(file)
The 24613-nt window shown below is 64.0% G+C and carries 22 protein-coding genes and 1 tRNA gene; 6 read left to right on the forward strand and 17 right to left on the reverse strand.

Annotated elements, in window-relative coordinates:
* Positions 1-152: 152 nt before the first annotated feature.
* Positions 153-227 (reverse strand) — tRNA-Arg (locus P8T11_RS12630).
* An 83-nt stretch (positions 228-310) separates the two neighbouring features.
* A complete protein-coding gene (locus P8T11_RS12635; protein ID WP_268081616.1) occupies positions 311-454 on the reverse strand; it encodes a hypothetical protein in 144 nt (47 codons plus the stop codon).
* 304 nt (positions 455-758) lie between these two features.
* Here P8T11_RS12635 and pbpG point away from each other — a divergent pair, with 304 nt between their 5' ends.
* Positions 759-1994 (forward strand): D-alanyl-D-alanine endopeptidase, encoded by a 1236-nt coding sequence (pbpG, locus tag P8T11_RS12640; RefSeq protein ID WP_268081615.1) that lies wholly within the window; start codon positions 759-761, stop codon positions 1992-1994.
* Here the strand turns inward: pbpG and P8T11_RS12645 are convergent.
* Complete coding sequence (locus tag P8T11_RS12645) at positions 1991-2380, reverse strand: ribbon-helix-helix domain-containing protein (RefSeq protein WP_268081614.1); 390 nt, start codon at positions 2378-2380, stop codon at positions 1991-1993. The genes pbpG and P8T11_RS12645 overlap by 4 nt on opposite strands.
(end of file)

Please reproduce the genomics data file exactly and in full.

The 24613-nt window shown below is 64.0% G+C and carries 22 protein-coding genes and 1 tRNA gene; 6 read left to right on the forward strand and 17 right to left on the reverse strand.

Annotated elements, in window-relative coordinates:
* Positions 1-152: 152 nt before the first annotated feature.
* Positions 153-227 (reverse strand) — tRNA-Arg (locus P8T11_RS12630).
* An 83-nt stretch (positions 228-310) separates the two neighbouring features.
* A complete protein-coding gene (locus P8T11_RS12635; protein ID WP_268081616.1) occupies positions 311-454 on the reverse strand; it encodes a hypothetical protein in 144 nt (47 codons plus the stop codon).
* 304 nt (positions 455-758) lie between these two features.
* Here P8T11_RS12635 and pbpG point away from each other — a divergent pair, with 304 nt between their 5' ends.
* Positions 759-1994 (forward strand): D-alanyl-D-alanine endopeptidase, encoded by a 1236-nt coding sequence (pbpG, locus tag P8T11_RS12640; RefSeq protein ID WP_268081615.1) that lies wholly within the window; start codon positions 759-761, stop codon positions 1992-1994.
* Here the strand turns inward: pbpG and P8T11_RS12645 are convergent.
* Complete coding sequence (locus tag P8T11_RS12645) at positions 1991-2380, reverse strand: ribbon-helix-helix domain-containing protein (RefSeq protein WP_268081614.1); 390 nt, start codon at positions 2378-2380, stop codon at positions 1991-1993. The genes pbpG and P8T11_RS12645 overlap by 4 nt on opposite strands.